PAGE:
It is important to remember that the lens of the camera is acting as the viewer’s eye. So where you place the camera in space in relation to the dancer will greatly influence how the viewer perceives the dancer and the dance.

Low Level

A low level shot places the camera anywhere below the pelvis of a standing dancer and maintains a horizontal plane. This type of vantage point creates a unique perspective that emphasizes movement in the low space. For example, if the camera is placed on the floor to capture a rolling motion of the dancer, the viewer will experience the same perspective as the dancer thus enhancing the movement.

Low Level Phrase

“Professionals us a low mount with out tripod legs called a high hat to mount the head near the ground or on the hood of an automobile or boat. One method of duplicating this effect is to clamp the head to a heavy board, such as a short length of two-by-twelve. This board then is set either on the ground or clamped to the hood or deck. A safety rope is a necessity for this type of operation.”

From Single-camera Video Production by Robert B. Musburger

Mid Level

In traditional filmmaking, a mid level shot is usually placed at eye level. This makes sense as most of the action is communicated through dialogue and facial expression. Since dance relies on the entire body to communicate, it can be argued that when capturing dance, the mid level placement of the camera should focus on the center of the dancer’s body. Daniel Nagrin makes a strong argument for this in his article, “The Art of Videotaping Dance.” He states, “Shooting at eye level, the camera is closer to the head than the feet and by the nature of perspective and the exaggerations of the lens, the head gets bigger and the legs shorter.” Therefore by placing the camera even with the pelvis the human body is presented with the least amount of distortion.

Mid Level Phrase

High Level

A high level shot places the camera anywhere above the torso of a standing dancer and maintains a horizontal plane. This vantage point would be used to capture movement in the high space such as arm gestures occurring around or above the head. High level shots can also be used to creatively emphasize over the head partnering moments and even to illustrate inversion moments in unique ways.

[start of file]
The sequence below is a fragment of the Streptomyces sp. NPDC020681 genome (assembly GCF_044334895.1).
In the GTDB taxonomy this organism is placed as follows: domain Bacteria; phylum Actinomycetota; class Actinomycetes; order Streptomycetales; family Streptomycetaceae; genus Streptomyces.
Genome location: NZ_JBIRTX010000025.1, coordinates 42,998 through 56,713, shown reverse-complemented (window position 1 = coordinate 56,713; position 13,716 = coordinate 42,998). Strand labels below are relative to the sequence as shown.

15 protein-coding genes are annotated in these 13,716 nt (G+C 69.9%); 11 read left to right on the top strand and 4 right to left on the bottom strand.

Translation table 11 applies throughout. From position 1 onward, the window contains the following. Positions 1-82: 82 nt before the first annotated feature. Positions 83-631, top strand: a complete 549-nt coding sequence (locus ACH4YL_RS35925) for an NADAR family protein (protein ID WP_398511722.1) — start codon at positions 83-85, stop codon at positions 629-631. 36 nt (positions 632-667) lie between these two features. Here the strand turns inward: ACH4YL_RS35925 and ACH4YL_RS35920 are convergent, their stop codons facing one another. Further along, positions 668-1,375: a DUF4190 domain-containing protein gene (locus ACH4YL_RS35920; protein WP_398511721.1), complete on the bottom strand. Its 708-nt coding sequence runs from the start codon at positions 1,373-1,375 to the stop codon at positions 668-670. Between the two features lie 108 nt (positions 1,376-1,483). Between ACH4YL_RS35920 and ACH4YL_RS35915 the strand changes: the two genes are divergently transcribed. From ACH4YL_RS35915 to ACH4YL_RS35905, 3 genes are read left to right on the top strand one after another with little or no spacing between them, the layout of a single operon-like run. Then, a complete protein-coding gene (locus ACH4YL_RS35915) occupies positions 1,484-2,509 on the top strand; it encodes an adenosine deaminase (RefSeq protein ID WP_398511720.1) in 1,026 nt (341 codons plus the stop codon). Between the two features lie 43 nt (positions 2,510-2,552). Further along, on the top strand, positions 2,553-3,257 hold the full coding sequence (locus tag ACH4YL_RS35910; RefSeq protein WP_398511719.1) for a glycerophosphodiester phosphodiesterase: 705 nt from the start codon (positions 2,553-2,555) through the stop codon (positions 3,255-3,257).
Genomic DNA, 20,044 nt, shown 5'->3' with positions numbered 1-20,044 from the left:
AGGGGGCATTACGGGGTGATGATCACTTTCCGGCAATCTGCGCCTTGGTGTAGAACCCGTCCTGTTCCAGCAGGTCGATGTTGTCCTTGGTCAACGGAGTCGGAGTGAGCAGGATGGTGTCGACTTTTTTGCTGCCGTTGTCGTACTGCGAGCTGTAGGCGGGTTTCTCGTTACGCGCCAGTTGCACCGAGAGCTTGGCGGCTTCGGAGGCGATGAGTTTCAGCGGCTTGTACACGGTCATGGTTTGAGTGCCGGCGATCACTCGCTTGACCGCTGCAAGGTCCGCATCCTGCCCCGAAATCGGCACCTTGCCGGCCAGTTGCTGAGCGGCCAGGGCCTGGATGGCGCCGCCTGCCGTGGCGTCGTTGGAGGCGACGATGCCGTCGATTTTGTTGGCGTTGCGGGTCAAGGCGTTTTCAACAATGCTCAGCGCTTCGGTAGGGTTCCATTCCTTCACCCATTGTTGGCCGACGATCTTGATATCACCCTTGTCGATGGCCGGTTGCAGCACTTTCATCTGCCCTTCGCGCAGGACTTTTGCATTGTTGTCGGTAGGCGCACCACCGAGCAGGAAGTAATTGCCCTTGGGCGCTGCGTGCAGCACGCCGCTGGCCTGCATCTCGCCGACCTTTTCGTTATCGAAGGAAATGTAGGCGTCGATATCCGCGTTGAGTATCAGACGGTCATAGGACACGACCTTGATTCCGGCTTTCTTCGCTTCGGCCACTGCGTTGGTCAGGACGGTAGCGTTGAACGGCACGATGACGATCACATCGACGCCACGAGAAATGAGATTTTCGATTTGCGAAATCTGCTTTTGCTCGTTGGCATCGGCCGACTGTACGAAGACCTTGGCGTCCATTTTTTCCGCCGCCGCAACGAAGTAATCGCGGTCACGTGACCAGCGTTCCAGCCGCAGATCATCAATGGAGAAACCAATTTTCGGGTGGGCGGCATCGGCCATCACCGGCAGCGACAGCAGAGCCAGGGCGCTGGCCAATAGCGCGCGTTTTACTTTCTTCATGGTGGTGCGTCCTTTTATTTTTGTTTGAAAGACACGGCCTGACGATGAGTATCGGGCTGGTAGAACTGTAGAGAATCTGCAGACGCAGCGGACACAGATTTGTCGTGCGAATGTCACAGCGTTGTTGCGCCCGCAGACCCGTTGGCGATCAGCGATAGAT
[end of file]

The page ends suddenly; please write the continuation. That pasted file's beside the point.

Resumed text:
High Level Phrase

Low Level

A low angle shot places the camera low in space and angles the camera upward to create the perspective of looking up at a dancer. If the camera was placed relatively close to a dancer, the dancer’s lower leg and feet may not be seen in this type of vantage point. If used in an extreme manner, camera very low and dancer very close, a distortion of the dancer’s image emerges creating a larger than life point of view.

Low Angle (Hover Phrase)

High Angle

A high angle shot places the camera in the high space and angles down on the dancer. The distortion of a very high angle diminishes the dancer’s presence. Floor work captured from a high angle vantage point is an interesting way to emphasize movement in the low space.

High Angle (Off Axis Phrase)

Canted Angle

A canted shot occurs when you pivot the camera laterally to distort the horizon line as well as the perception of gravity. A canted camera can create the illusion that a level field is a steep incline. It can also add a sense of weight to a dancer’s movement quality.

Canted Angle Duet

Bird’s Eye View

In a bird’s eye view, the camera looks directly down on a dancer. Traditionally it is used to make the subject feel small or insignificant but in dance it can be used to highlight movement in unique ways. Again picture a dancer performing a floor phrase that involves large reaching movements in all directions. A bird’s eye view of this phrase would give the audience a perspective it wouldn’t normally have in a traditional stage experience.

Bird's Eye View (Bartenieff and Quirky Phrases)

Worm’s Eye View

A worm’s eye view looks directly up at a dancer from an extreme low level. It makes the dancer appear as if they are larger than life and imbues them with a sense of power. This perspective can also be a lot of fun to use with jumps and leaps because it exaggerates the distance between the dancer and the floor.

Worm's Eye View (Power and Hover Phrases)

Over the Shoulder

An over the shoulder view is a traditional film technique most commonly used during dialogue scenes. This shot looks over one character’s shoulder to see another character speaking, giving the audience a point of view while creating depth. While this shot is not as commonly used in dance for the camera, when used effectively it can still create a conversation piece.

Over the Shoulder (2 Variations)

Point of View

Point of view, or POV, simply put is the camera acting as the dancer’s eyes. This shot gives the audience the ability to see the world through the dancer’s perspective. POV’s would usually be sandwiched between a shot of the dancer looking and a shot of a dancer responding to what they saw. See Rosemary Lee’s film Boy for some wonderful examples of POV shots being used in a dance for the camera.

Point of View (Foot Phrase and Edited from Floor)